Woman Dies Holding “Wee” for Wii
When the Wii came out in 2007, Sacramento radio station KDND ran a contest promising the brand new game console to whomever could hold their bladder the longest. The event was called “Hold Your Wee for a Wii” and participants had to consume a large amount of water and not go to the bathroom. Callers tried to warn the DJs about water intoxication, an extremely dangerous occurrence where your body literally drowns itself. Instead, the morning crew laughed it off and made fun of contestant Jennifer Strange's swelled belly. Strange was one of the finalists and was trying to win the Wii for her sons, but quit in the last round because she wasn't feeling well; later that day, Strange died from too much water intake. Ten employees were immediately fired, including the three DJs that were on the air. Eventually, Strange's family was awarded $16.5 million dollars for negligence by the station, which subsequently shut down.
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LG Balloon Release Injures 20
To introduce their new line of smartphones in South Korea, LG decided to have a balloon release in Seoul. The problem was that each of the 100 helium-filled balloons included a coupon for a free phone, and then the event was promoted over social media. Since each coupon was worth almost $900 US, the event quickly turned into chaos as people showed up with pointed sticks, knives, and even BB guns to pop the balloons mid-flight and then fight over them on the ground. As a result, 20 people were injured and the future balloon releases that were planned were immediately cancelled.
LifeLock CEO Dares Hackers to Steal His Identity... and They Do!!
This guy was literally asking for it. LIfeLock CEO Todd Davis famously placed his real Social Security number - considered the Holy Grail of personal information in the US - in advertisements for his company. “No I'm not crazy. I'm just sure our system works,” the ad read. Well, it turns out that the system doesn't work, because Davis' identity was stolen at least 13 times and the company was fined $12 million for deceptive advertising practices.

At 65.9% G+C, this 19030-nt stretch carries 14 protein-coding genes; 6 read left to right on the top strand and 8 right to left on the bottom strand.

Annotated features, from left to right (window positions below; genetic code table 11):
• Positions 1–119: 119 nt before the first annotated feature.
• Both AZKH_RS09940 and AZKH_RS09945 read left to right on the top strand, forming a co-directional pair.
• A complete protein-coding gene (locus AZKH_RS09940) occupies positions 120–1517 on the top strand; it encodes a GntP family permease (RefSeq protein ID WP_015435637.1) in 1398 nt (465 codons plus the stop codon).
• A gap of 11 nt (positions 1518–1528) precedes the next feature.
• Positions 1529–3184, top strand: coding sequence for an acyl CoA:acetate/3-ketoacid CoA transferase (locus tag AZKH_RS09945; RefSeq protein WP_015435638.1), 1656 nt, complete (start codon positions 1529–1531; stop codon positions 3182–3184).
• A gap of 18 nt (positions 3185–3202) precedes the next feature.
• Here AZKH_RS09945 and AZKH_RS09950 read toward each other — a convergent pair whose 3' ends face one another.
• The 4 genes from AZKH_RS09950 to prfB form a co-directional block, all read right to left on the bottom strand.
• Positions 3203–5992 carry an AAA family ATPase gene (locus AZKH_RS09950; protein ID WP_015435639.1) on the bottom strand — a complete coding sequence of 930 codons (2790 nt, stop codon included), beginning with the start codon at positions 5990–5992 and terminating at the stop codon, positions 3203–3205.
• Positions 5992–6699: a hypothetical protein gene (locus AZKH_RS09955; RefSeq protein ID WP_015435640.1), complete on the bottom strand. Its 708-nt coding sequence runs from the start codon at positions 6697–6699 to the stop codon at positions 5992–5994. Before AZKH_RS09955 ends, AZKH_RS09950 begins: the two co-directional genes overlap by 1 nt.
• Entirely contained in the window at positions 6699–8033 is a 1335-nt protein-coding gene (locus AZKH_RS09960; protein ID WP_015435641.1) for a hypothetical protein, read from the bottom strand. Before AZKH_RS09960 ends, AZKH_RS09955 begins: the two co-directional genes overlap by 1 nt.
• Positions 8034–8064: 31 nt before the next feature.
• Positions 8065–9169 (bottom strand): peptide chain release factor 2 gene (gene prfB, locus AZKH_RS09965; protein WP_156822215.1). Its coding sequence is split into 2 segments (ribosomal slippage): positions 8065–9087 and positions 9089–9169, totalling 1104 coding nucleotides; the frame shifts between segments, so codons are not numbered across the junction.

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Golf Course Offers a $9.11 Special on 9/11
Businesses sometimes use creative pricing to commemorate events, but this golf course was just too insensitive. For the 12th anniversary of 9/11, the Tumbledown Trails Golf Course near Madison, Wisconsin offered a round of golf at the special price of $9.11. Naturally, many people were teed off so the course quickly apologized.
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“Balloon Boy” Hoax Pisses Off the Planet
Former reality television star Richard Heene was trying to rekindle public interest, but he got burned instead. He and his wife Mayumi inflated a giant UFO-shaped helium balloon, set it aloft, and then called the local news, claiming that their boy Falcon was trapped inside. (Somehow, this was supposed to tie-in with a reality TV show they were pitching.) Thanks to - or perhaps because of - the media hype and social sharing, the world was transfixed with images of the silver balloon being chased by a battalion of rescue personnel, only to find the balloon empty. It was later discovered that it was planned and Falcon was told to hide in a barn while the whole thing went down. Heene and his wife were eventually sentenced to short prison stays, community service, and $36,000 in restitution.